Bryant’s death hit Hawks hard

Iowa men’s basketball coach Fran McCaffery wears Kobe Bryant model Nike shoes during Iowa’s 68-62 win over Wisconsin Jan. 27, 2020. (Photo by Rob Howe/

By Todd Brommelkamp/KGYM Radio

IOWA CITY – He was their generation’s Michael and he was gone.

As members of the Iowa men’s basketball team sat at a Coralville restaurant Sunday preparing to eat a team dinner the news slowly made its way around the table.

Kobe Bryant, basketball star and global icon, and eight others had perished in a California helicopter crash that morning.

“Is everyone seeing this, this can’t be true,” guard Connor McCaffery recalled Monday night following Iowa’s 68-62 win over Wisconsin. “Kobe? There’s no way.”

The desire to eat suddenly vanished.

“It kind of took the life out of everyone,” he said. “You lose every feeling that you have.”

Bryant jumped to the National Basketball Association straight from high school in 1996. Most of the players on the Iowa roster were born between 1997 and 2000. They came of age as Bryant was piling up NBA titles (5), All-Star appearances (18) and points (33,643).

“He was such an inspiration to a lot of us,” said guard Joe Wieskamp.

So, out of a shared grief an idea was hatched. The players, with Connor McCaffery leading the charge, agreed to wear Kobe Bryant-style Nike shoes Monday night against the Badgers. Even head coach Fran McCaffery joined in, and why not? After all, McCaffery had recruited Bryant while an assistant at Notre Dame, knew Bryant’s father and uncle, and even played for the same legendary Philadelphia AAU coach as Bryant.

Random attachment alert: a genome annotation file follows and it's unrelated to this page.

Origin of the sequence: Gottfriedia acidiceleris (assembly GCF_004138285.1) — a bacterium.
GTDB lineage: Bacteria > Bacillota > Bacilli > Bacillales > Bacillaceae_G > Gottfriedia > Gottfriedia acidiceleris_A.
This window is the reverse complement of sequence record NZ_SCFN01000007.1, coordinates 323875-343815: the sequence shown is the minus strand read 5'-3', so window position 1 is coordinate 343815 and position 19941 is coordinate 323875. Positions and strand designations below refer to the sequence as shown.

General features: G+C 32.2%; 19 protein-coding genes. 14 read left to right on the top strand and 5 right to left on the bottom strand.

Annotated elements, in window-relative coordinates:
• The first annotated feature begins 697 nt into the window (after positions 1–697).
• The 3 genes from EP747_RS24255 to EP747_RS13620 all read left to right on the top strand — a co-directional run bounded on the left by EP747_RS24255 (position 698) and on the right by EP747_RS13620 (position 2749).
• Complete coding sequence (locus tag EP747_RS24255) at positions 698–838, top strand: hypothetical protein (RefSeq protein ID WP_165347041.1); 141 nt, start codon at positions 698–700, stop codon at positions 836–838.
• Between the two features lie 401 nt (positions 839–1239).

“I watched Kobe grow up, I watched him in high school, I watched him when he was a kid,” Fran McCaffery said. “But (for the team) it really hit home for them and when they had the idea to where the Kobes I said, ‘I’m on board, I’m going to wear the Kobe’s as well.’”

Most of the Hawkeyes personalized their sneakers with hand-written phrases. Big man Luka Garza’s black shoes featured the numbers 24 and 8, both worn by Bryant during his Lakers tenure, as well as the phrase “Mamba Mentality.”

Garza wound up changing out of the shoes at halftime because they weren’t as comfortable as his traditional gamers. Wieskamp opted out as well, noting the Bryants were not a good fit for his feet. But it was the thought that counts.

“I definitely had to pay my respects,” Garza said, noting he was a huge fan of Lebron James and not necessarily a Bryant fan. “Over time you gain so much respect for what he was able to do. As a kind of basketball connoisseur, his work ethic was second to none.”

Bryant was not a perfect basketball player, nor was he a perfect human being. Few of us are. Just as he worked tirelessly at improving as an athlete – despite being elite from a very early age – he appeared to have put in an equal effort off the court. We’re free to judge him in death as we did in life, just as those who survive us one day will with our own complicated legacies.

When he died at the age of 41 Sunday he died not only as a basketball icon but as a father trying to take his 13-year-old daughter, Gianna, to her basketball game.

Basketball was his life and basketball was ultimately his death.

“It was a tragic event,” Wieskamp said.

Kobe Bryant is gone.

A generation of basketball players lost an idol. A wife lost her husband and daughter. Three children lost their father and a sister.

Not much more needs to be said or written, be it on shoes or anywhere else.